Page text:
Raw Poetic is best known as one half of the on hiatus duo Panacea who released a string of classic underground albums in the 2000’s. Charlie Brown’s Parents is his first solo album and like other artists who have broken away from their original platform, the shift to a new sound can often be a time of great transition. On the one hand, you have fans who want to hear a continuation of their favourite styles, but the artists themselves are often looking to create a new vision.
When CL Smooth split from Pete Rock he struggled to make the classics that made him such an integral figure of 90’s Hip-Hop. Charlie Brown’s Parents is Raw P’s effort to avoid these pitfalls and make a confident record with a unique identity. The album is ten tracks with no skits or interludes, an unusual format in today’s hip-hop world saturated with extensive amounts of filler. Furthermore he produced all the music himself, composing most of the instrumentals by playing the guitar and experimenting with synthesizers and other progressive techniques.
The album opens with the song ‘Arc’, which boasts a fast tempo indie sound. This isn’t a straight Hip-Hop album, but rather a hybrid of introspective rap and indie. Raw P sings his own hooks and blurs the line between rapping and singing on his verses. The most captivating aspect of the song is his lyrics, which seek to be more daring than the many commercial releases regurgitating mundane topics. This track addresses subjects such as the cosmos and time, as well as life itself; a direction which makes for compelling listening.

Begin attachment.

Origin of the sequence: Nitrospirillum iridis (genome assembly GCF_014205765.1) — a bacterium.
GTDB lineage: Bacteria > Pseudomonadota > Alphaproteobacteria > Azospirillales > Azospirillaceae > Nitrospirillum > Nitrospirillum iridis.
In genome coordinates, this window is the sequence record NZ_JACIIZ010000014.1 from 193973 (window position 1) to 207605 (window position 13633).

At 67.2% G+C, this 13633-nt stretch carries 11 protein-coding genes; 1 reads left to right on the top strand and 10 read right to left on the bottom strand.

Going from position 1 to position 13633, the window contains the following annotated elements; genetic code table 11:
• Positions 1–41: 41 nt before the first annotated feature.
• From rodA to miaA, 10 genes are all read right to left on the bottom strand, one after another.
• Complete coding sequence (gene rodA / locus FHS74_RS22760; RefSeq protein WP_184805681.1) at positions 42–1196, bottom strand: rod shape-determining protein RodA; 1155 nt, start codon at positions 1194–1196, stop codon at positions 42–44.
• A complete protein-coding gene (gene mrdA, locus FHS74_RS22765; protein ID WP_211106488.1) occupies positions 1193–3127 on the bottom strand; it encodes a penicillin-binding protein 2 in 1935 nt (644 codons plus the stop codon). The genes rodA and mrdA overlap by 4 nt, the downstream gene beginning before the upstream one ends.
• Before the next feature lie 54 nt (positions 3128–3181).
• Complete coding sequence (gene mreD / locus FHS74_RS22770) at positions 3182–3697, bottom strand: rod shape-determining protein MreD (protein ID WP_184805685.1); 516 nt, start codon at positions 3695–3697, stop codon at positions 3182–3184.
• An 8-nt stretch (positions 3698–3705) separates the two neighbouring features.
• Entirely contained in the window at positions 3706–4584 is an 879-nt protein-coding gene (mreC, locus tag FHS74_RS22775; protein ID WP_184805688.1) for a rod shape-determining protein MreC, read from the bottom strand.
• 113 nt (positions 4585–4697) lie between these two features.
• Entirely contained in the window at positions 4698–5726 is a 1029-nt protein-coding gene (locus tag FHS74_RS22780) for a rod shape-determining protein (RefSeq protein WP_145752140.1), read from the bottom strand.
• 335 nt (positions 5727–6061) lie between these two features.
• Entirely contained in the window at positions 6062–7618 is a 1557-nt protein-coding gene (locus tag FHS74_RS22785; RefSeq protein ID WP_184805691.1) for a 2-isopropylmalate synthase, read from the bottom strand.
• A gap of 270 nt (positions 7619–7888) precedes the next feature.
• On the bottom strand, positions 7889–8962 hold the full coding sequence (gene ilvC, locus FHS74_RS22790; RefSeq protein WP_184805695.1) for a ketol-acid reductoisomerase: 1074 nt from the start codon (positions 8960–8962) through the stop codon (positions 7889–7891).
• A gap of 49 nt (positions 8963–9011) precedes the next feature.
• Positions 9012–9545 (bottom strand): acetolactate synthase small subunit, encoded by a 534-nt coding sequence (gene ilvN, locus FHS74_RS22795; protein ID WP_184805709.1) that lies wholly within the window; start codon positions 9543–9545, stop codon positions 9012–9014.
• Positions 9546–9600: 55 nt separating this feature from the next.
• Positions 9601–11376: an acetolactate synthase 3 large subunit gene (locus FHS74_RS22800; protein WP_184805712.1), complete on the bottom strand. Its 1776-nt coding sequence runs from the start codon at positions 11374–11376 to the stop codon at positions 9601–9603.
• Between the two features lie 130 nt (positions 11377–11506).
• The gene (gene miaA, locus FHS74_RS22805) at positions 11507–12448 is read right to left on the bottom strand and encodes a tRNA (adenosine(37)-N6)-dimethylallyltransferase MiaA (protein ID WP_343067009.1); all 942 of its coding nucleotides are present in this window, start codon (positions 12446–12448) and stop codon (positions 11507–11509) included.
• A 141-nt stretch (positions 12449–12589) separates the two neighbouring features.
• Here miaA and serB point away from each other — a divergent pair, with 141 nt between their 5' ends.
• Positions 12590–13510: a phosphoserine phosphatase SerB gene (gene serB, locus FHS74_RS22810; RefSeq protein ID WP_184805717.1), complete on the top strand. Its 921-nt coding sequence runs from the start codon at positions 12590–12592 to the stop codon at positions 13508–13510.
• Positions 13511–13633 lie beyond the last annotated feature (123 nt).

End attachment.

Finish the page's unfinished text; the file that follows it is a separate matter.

In a sense, Raw Poetic is looking to stretch his artistry to the limits by not relying on any guest features or outside influences (other than a select few musicians in his inner circle). The albums second song ‘Outburst’, is a more laid back melodic affair featuring plenty of singing from Raw P, who doesn’t shy away from attempting to achieve a greater vocal range with each chorus. It is a love song but invokes a 60’s “hippy” vibe with references to the soul and an exploration of sex. There is a very personal feel to the album thus far, with the songs delivering much of Raw P’s inner thoughts and observations.
‘Mystical Moonchild’ is my favourite song on the album thus far, lines like “mystic moon, you came and left soon, and blocked my sun’s noon” create a psychedelic aesthetic, with the hook also making for a great sing-along moment. As much as I admire Raw P for his willingness to experiment, his talents are best displayed with his fast paced lyricism. The verses on this track feature pure rapping, which for a hip-hop enthusiast like myself, make for the most exciting high points of the album.
‘Choking On Air’ is a radical departure from the rest of the LP in that it features a more electronic sound. This is also a great political protest song, a rallying cry for the masses without the heaviness you associate with an anti-establishment piece. It packs a message, but feels more like Bob Dylan in spirit than Rage Against The Machine. Even though Raw P doesn’t rap on this one, it stays interesting by incorporating a really cool haunting harmony offset by dark guitar riffs. The echos and eerie vocal tricks really succeed in making this a creative bright spark.
‘Train Tracking’ continues in a similar lyrical vein to other songs on the album whilst blending well with an almost mystical sounding guitar instrumental. It leads nicely into the last two songs ‘Dwindlen Books’ and ‘Sugary Soup’. Raw Poetic is an atheist and these tracks speak mostly of his thoughts regarding god and the search for the meaning of life. For another artist these topics may prove too challenging, but on Charlie Brown’s Parents, they fit perfectly with the overall mood of the LP. Raw P may not have all the answers but he can phrase the questions better than other philosophical emcees.